February 2, 2013 at 4:31 p.m. (Suggest removal)

I think manslaughter if sober, murder if drunk.

Ken_Volok (anonymous profile)
February 2, 2013 at 4:55 p.m. (Suggest removal)

IMHO, when you try to hide evidence, you have committed an even greater crime.

GDogMama (anonymous profile)
February 2, 2013 at 7:38 p.m. (Suggest removal)

If the victim was in a crosswalk on State St., yeah manslaughter or even murder. But you really don't expect to see too many pedestrians staggering in the number 2 lane on the freeway, and speeds aren't usually conducive to doing something about it. Unless there is clear evidence he actually tried to run this guy down, I don't see how you charge him with murder or manslaughter.

Botany (anonymous profile)
February 2, 2013 at 8:26 p.m. (Suggest removal)

Where is it said in any police report that the victim was in the number two lane? In all the reports the victim was seen alongside the 101 which could include ramps.

Ken_Volok (anonymous profile)
February 2, 2013 at 8:28 p.m. (Suggest removal)

This is the first article that has stated the victim was in lanes.

Ken_Volok (anonymous profile)
February 2, 2013 at 8:31 p.m. (Suggest removal)

From Indy on Jan. 28th:
"Chavez, according to the CHP, was staggering ALONG the southbound lanes .."
From Jan 16th by the Indy's Tyler Hayden:
"According to the CHP, Chavez was staggering along the southbound lanes of Highway 101 between the Ortega Street overcrossing and the Castillo Street offramp at around 1 a.m. when he was struck."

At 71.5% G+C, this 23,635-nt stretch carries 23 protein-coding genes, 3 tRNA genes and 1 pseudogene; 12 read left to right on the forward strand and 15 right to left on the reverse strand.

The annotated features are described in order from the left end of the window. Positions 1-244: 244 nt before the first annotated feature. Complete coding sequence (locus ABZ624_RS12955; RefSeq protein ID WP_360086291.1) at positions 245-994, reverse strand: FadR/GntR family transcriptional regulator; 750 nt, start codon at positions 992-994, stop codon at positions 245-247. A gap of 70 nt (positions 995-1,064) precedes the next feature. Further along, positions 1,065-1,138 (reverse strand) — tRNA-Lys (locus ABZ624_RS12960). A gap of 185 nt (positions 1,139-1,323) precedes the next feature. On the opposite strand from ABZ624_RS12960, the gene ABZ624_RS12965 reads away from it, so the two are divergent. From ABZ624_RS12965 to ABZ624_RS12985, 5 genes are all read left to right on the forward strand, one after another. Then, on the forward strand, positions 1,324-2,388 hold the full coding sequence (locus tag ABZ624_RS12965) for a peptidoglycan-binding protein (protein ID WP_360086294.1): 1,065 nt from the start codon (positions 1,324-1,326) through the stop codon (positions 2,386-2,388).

I think the original reports are correct and Meagher's is erroneous.

Ken_Volok (anonymous profile)
February 2, 2013 at 8:54 p.m. (Suggest removal)

"Chavez was in between the highway’s number two and three lanes when he was hit by the Hyundai, which Horowitz said was driven by Huynh with his wife in the passenger seat."

This is according to the prosecutor in the case. Certainly, if the facts in the case are different, I may come to a different conclusion.

Botany (anonymous profile)
February 3, 2013 at 5:22 a.m. (Suggest removal)

To clarify, the original press release from the CHP said Chavez was staggering "within" the southbound lanes.

Friday, the prosecutor said Chavez was between the no. 2 and no. 3 lanes.

Chris (Chris Meagher)
February 3, 2013 at 11:31 a.m. (Suggest removal)

Jeez, it's a wonder he got that far. No more reports of a taxi?

Ken_Volok (anonymous profile)
February 3, 2013 at 11:35 a.m. (Suggest removal)

All of you are arguing that this driver is to blame for Chavez' death? What the heck was Chavez doing on the Highway in the first place? No matter what caused him to be there, no driver should be held responsible for hitting and killing him.

What was the Hyunh supposed to do? If he even had a chance to see Chavez, what should he have done? Swerve and end up killing or maiming both himself and his passenger/wife? Get real.

Does anyone really think that driving on a highway at 65 mph is conducive to any kind of avoidance tactics? At night? The one driver (and any others) avoided hitting Chavez by sheer luck, nothing more.

If anyone is to blame, besides the dead man, it is whoever drugged or beat him senseless ---- if it so happens that he wasn't just drunk or drugged by his own volition.